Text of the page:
Musical therapy improves personal wellness


Photo courtesy of Expressive Therapies, LLC

Music therapist Maly Massot (pictured above) works at Expressive Therapies in Appleton.

Maddy Schilling and Maeve Salm

Why do we like music? For most people, the first answers that comes to mind may include “it motivates me,” “it’s a great distraction when I’m bored,” or a straightforward, “I just do.” However, some might say that the simple plucking, crooning, banging out of notes helps them get through the day, makes them happy, and provides them with an inexplicable sense of relaxation.

Across the board, research in music stimulation has demonstrated that the human brain responds resoundingly well to any activity relating to or involving music; it is proven to be an effective and positive supplement for accomplishing a variety of tasks, whether it be improving cognitive ability, regulating emotions, or coping with specific gene irregularities.

Because of the many compelling connections humans have with music, musical therapy has provided an alternative, positive method of healing for individuals of all ages and backgrounds.

But how can music therapy, something seemingly so complex, be confined to a single definition? According to the American Music Therapy Association website, music therapy is the use of music to improve personal wellness, relieve stress and pain, regulate emotions, improve memory, enhance communication skills and increase physical mobility, among other things.

Expressive Therapies, LLC of Appleton, owned and operated by Sara Devine MT-BC, LCSW with the assistance of Maly Massot MT-BC, has provided such therapy for individuals of all ages and backgrounds. Devine has treated a multitude of issues, including but not limited to depression and anxiety, cancer, neurological disorders and NICU (neonatal intensive care unit) infant complications.

Appleton North senior Jacie Jones volunteered with Expressive Therapies.
Photo by Maddy Schilling
Appleton North senior Jacie Jones volunteered with Expressive Therapies.

To optimize the effectiveness of treatments, Devine conducts an evaluation process for each individual. She helps her clientele form attainable goals and typically asks their reasons for enjoying music. “Usually my analysis extends for six to seven pages…but the most important thing is getting to know the individual well.” Once the evaluation has been completed, sessions are scheduled one to two times a week, depending on an individual’s availability and situation. Since people and their lives vary from day to day, a very adaptive and knowledgeable person is required to help with treatments.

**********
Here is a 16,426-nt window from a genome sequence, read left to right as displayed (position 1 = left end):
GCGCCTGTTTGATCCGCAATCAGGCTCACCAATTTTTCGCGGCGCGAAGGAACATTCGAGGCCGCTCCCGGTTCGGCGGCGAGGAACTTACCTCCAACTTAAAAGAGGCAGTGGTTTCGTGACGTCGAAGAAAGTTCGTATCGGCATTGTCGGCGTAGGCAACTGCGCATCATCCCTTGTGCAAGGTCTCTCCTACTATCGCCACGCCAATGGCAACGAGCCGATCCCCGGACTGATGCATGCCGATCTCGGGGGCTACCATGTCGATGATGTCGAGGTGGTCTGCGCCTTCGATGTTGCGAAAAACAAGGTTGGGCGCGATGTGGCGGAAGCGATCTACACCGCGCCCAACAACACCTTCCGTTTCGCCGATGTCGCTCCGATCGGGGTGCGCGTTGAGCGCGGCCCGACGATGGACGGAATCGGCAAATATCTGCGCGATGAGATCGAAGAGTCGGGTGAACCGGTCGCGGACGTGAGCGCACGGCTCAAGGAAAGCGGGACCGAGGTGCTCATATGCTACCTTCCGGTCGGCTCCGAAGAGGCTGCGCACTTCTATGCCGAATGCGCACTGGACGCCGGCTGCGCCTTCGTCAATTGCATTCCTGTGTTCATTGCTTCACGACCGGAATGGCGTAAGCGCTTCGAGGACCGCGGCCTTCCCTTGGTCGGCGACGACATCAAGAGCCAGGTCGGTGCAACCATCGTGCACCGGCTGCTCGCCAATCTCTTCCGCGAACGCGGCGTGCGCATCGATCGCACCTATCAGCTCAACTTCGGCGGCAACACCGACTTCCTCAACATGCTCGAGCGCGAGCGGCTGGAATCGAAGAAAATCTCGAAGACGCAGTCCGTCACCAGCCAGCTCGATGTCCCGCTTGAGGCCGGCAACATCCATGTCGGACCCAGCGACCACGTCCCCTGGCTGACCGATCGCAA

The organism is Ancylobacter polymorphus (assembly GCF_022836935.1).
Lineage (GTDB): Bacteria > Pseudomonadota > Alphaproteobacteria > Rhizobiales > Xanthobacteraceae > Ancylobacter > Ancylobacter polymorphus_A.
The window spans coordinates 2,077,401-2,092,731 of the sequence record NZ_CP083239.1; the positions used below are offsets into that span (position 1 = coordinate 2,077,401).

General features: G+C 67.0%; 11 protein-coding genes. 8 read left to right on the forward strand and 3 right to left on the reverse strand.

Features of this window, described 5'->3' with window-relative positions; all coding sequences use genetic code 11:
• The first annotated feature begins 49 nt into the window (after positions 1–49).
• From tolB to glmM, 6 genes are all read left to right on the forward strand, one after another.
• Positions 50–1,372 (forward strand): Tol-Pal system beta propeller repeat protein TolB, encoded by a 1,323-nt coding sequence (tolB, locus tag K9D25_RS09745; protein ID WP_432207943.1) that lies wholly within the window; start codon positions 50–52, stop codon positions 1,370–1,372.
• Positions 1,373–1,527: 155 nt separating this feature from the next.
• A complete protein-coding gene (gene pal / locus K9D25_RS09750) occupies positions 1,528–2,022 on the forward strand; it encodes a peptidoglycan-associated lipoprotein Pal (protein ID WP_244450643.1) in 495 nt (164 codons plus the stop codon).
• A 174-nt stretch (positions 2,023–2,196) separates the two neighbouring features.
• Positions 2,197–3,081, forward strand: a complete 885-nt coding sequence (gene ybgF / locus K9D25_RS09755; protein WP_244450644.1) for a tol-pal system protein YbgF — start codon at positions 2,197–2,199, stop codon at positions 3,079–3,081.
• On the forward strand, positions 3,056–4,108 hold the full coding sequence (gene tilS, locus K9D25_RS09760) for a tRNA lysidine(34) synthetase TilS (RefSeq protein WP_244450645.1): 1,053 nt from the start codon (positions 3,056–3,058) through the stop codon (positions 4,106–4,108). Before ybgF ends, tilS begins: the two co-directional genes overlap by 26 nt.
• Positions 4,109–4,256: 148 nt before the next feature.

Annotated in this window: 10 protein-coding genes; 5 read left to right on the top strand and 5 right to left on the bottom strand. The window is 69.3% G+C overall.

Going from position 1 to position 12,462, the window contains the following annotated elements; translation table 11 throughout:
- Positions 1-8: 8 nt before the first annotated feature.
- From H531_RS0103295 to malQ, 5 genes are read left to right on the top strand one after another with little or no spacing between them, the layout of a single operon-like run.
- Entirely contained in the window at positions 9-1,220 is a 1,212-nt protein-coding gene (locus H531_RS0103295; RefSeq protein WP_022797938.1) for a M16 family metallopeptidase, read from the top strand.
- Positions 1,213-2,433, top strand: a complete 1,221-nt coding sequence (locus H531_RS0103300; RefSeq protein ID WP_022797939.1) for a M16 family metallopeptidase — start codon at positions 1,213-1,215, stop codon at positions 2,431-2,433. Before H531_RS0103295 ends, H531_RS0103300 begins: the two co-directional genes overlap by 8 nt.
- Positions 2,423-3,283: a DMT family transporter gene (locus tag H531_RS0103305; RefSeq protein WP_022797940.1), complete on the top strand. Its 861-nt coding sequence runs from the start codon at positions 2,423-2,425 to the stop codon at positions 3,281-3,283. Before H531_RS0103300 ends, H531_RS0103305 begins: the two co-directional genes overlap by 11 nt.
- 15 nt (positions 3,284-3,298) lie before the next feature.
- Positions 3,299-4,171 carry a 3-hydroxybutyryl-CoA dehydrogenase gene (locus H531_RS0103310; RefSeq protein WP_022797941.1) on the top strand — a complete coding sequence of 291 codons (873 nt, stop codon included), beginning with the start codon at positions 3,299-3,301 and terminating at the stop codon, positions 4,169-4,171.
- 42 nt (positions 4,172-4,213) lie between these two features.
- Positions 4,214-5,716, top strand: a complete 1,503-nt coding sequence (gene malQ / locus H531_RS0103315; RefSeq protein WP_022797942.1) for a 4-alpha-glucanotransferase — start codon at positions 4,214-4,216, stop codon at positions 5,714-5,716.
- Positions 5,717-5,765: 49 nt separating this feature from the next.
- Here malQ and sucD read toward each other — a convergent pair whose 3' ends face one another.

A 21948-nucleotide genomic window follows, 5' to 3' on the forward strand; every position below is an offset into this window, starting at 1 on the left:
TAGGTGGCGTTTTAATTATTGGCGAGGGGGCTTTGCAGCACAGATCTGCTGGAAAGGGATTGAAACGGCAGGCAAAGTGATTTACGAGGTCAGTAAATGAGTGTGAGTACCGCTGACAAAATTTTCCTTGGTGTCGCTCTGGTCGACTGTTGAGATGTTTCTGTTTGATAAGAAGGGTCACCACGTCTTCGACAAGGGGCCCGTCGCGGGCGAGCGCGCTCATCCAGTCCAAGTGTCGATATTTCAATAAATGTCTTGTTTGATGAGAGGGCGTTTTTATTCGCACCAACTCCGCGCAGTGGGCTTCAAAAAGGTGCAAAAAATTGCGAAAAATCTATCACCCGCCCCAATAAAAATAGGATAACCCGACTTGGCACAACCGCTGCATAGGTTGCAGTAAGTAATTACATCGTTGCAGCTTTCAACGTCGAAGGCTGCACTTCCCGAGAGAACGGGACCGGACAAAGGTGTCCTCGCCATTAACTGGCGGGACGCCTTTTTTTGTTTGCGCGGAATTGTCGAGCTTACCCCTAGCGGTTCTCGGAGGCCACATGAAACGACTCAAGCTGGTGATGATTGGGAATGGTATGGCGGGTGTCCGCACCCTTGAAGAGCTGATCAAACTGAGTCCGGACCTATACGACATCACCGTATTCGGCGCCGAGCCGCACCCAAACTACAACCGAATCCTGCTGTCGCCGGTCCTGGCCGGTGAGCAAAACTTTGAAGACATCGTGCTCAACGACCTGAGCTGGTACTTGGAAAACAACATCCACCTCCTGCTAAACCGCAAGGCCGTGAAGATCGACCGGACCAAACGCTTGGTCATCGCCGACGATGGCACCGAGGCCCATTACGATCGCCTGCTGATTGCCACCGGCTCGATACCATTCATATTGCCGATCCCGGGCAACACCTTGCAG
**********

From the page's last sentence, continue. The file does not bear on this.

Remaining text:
Jacie Jones, a current Appleton North senior, volunteered for two years assisting Devine within several large group therapy sessions, primarily working with children. “We just had the kids practice communicating with each other by singing, talking, and playing instruments.” Regarding the general impact musical therapy had on the children she worked with, Jones says, “[These sessions] have all sorts of positive impacts…[they] help individuals become better versions of themselves.”

As Devine mentioned, “…each case is diverse and unique to each person. Every session is different, as well, depending on circumstantial occurrences.”

To treat depression, for instance, Ms. Devine utilizes lyric composition and analysis techniques to find the complex relationship of emotions and words; for kids with certain special abilities, she provides them with memory recall exercises in addition to information for playing two-handed instruments in order to improve motor skills. Once an individual begins to improve, Ms. Devine schedules sessions on a less frequent basis. “We discuss [treatment termination] much; the termination process is important to talk over several times. At the final session, we have a big hoorah to celebrate such a significant accomplishment.”

Ultimately, healing through musical therapy encourages self-improvement but does so in an easily-connectable, largely personalized manner. It perpetuates that music, more than being a mere source of entertainment, has the capacity to effect the human brain in incredibly positive ways.